Operators j and a in Electrical Engineering

We have already discussed about phasors and its simple properties. Perhaps now it is the time that we want to explore a little more. Every effort is made to keep it as simple as our previous article. 

Before proceeding further I want to clarify that here we are mainly concerned about phasor multiplication and 'j' and 'a' operators.This article will also help us better appreciate the use of symmetrical components ( for analysis of unbalanced 3-phase systems)  and subsequently other phenomena  in transformer and AC circuits.

We know that phasor in the form x+j y is drawn as an arrow from origin to (x, y) point.

Till now I represented the phasor in x+j y form also called rectangular form. A phasor can also be represented in polar form. In the polar form we also need two parameters, these are length of phasor (r) and angle(phi) it makes with the +ve horizontal axis . See the Figure-A.

Phasor Multiplication

I have already discussed the use of j in phasor representation.
We know that j is equal to square root of -1.

or    j = sqrt(-1) so j.j = -1

Now consider two phasors A = 2 + j 3 and B = -1 + j 2

Let us multiply A and B

 A.B = (2+j 3) . (-1 + j2) = -2 + j 4 -j 3 + j.j (3.2) = -2 + j 1 - 6 = -8 + j 1 

Directly multiply each of real and imaginary parts from A with each of B. It is simple!

It is even easier to multiply in polar form. See the example below. As illustrated in figure-A,  we represent below the phasors A and B in the polar form. For phasor A, 4 is its length and it makes 20 degrees with x-axis. Similarly B is of length 3 units and it makes 40 degrees with +ve horizontal axis

( 20, 40 and 60 are angles in degree)

Representing in polar form, the multiplication has become extremely easy.
Just multiply the lengths and add the angles to get the new phasor. 
You can convert it back to the rectangular form.

                                      A.B = 12(cos 60 + sin 60)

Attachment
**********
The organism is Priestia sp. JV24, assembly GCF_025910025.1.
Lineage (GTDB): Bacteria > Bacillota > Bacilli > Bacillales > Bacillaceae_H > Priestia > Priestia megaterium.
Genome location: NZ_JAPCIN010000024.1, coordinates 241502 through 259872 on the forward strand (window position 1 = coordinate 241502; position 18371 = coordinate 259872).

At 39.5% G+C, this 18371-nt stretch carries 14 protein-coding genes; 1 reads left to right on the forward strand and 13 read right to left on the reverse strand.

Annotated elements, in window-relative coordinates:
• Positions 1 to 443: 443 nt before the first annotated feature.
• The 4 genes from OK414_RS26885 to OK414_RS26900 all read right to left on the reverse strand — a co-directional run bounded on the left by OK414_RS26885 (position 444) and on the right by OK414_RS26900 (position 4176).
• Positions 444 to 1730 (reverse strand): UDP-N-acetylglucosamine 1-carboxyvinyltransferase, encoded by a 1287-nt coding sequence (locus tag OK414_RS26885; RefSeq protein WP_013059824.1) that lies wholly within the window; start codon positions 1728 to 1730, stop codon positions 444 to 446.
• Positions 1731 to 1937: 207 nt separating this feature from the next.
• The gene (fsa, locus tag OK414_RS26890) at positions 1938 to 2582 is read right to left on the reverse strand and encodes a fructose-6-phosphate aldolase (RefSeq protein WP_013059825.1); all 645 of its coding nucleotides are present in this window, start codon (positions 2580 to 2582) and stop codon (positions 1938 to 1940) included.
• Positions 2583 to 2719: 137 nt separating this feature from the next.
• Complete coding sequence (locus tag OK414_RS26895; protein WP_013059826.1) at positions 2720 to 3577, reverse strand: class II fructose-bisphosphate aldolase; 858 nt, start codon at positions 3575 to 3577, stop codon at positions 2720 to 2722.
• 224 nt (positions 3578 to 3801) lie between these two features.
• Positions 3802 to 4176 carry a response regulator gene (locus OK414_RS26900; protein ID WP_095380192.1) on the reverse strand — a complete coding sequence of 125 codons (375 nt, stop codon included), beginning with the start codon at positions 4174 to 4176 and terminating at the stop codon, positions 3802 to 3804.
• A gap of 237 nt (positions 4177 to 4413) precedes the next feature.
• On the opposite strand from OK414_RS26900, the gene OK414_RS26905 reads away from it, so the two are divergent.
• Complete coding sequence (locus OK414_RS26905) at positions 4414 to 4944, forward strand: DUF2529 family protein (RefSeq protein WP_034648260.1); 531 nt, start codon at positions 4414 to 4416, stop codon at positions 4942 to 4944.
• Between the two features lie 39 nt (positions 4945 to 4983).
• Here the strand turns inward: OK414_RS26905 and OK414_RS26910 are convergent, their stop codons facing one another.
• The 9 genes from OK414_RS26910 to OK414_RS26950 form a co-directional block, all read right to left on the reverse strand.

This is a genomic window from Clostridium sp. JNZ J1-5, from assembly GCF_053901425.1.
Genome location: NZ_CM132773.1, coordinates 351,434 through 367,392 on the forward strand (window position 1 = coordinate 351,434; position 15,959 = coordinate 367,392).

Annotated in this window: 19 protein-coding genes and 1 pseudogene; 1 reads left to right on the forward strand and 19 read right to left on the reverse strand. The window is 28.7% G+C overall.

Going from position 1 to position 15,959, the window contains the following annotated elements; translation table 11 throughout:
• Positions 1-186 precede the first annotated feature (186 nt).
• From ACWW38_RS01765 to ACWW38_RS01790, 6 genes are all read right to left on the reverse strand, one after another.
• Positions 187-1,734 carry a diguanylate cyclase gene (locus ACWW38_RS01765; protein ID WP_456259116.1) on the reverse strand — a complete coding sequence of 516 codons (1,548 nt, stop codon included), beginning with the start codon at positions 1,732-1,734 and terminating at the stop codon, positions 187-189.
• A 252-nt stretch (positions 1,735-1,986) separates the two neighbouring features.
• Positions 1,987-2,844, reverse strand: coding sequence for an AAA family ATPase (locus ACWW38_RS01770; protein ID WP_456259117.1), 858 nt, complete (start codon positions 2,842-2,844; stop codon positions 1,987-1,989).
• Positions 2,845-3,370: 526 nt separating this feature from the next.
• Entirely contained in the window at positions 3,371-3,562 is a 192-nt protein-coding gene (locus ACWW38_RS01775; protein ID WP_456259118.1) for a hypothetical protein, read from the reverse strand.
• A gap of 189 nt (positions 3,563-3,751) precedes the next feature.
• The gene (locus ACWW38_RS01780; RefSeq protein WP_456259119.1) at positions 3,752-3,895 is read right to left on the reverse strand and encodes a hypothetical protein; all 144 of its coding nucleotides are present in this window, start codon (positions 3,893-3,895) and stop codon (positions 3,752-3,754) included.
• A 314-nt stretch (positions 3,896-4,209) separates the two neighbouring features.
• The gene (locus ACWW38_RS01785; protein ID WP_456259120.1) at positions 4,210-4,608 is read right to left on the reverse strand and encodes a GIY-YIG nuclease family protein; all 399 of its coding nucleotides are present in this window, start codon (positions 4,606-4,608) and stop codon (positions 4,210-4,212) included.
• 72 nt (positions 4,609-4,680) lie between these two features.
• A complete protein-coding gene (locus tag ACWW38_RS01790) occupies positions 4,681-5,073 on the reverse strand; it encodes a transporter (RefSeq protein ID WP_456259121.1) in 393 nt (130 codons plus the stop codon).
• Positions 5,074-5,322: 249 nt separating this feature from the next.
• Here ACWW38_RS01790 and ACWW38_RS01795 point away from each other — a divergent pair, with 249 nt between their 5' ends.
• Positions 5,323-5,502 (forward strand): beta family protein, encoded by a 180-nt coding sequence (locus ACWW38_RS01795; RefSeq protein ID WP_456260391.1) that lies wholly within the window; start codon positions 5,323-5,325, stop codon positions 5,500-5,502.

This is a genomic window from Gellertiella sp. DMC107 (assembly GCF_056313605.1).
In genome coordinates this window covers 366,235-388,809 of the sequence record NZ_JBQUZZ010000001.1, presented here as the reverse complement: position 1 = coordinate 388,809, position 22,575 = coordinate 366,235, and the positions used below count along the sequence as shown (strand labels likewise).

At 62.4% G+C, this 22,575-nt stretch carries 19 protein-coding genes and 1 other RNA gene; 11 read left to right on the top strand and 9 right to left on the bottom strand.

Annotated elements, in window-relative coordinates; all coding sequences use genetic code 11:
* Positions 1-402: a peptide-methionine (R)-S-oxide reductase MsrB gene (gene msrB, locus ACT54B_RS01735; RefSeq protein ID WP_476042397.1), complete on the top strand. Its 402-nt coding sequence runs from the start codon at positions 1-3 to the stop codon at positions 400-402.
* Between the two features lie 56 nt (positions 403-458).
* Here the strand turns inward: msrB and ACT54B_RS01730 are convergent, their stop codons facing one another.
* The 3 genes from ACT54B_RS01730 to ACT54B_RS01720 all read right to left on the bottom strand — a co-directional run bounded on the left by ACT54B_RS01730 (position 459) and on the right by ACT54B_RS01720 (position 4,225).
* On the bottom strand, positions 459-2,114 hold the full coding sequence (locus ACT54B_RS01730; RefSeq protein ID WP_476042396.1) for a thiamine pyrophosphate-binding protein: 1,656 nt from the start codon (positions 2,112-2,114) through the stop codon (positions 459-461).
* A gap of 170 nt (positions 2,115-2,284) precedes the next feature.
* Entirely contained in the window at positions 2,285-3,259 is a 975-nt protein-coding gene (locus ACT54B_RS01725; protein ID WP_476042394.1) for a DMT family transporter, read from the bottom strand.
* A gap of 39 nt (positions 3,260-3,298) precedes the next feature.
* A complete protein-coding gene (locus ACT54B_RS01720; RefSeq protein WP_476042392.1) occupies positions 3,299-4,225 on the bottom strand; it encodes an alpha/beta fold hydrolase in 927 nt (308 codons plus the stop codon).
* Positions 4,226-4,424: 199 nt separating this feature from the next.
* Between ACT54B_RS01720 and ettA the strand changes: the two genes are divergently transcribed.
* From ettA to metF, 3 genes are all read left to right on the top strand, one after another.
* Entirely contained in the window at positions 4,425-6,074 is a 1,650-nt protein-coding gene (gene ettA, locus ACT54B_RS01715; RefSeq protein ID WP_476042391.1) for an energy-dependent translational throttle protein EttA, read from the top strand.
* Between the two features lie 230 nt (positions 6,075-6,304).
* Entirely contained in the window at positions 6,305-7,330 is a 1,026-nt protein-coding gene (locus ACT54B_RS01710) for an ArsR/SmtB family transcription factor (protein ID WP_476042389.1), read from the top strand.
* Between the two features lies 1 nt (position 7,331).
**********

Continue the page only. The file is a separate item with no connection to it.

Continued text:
j and a Operators

What we will get, if a phasor is multiplied with j?

for example
      if    A = 3 + j 4
Then    j A =j(3 + j 4) = j 3 + j.j 4 = -4 + j 3   ( As j.j =-1)

Now draw the phasor -4 + j 3. It will be observed that the angle between 3 + j 4 and -4 + j 3 is 90 degrees.

Any phasor when multiplied by j  will rotate the original phasor by 90 degrees in anticlockwise direction. Now if the resultant phasor is again multiplied by j then the phasor is again rotated by 90 degrees in anticlockwise direction, so on.
In our example j(-4 + j 3) = -j4 -3 = -(3 + j 4), which is in opposite direction to (p + j q). So clearly the phasor has again undergone 90 degrees anticlockwise rotation. See the figure. Every time we apply j, we rotate the phasor counterclockwise by 90 degrees.

Now let us consider about another operator ' a ' (standard symbol). It has the capacity to rotate a phasor counterclockwise by 120 degrees. applying ' a ' twice the phasor is rotated by 240 degrees, by applying thrice the original phasor is rotated 360 degrees or one complete rotation, so the original phasor.

It is clear that as the phasor is rotated 120 degrees (magnitude remains the same) then in polar form

                              a = 1/120deg  

in rectangular form   a = 1.cos 120 + j 1.sin 120
                          or  a = -0.5 + j 0.866

see the Fig-C how a phasor A is rotated by 120 degrees when applied with operator a.

I colored them red green and blue to recall our balanced three phase system.

Clearly we are able to get the phasors B and C  by applying the operator a repeatedly on phasor A.
Otherwise we can say that, the balanced system of A-B-C sequence can be equally represented in terms of 'a' and A only. The operator a will be used more in our article symmetrical components.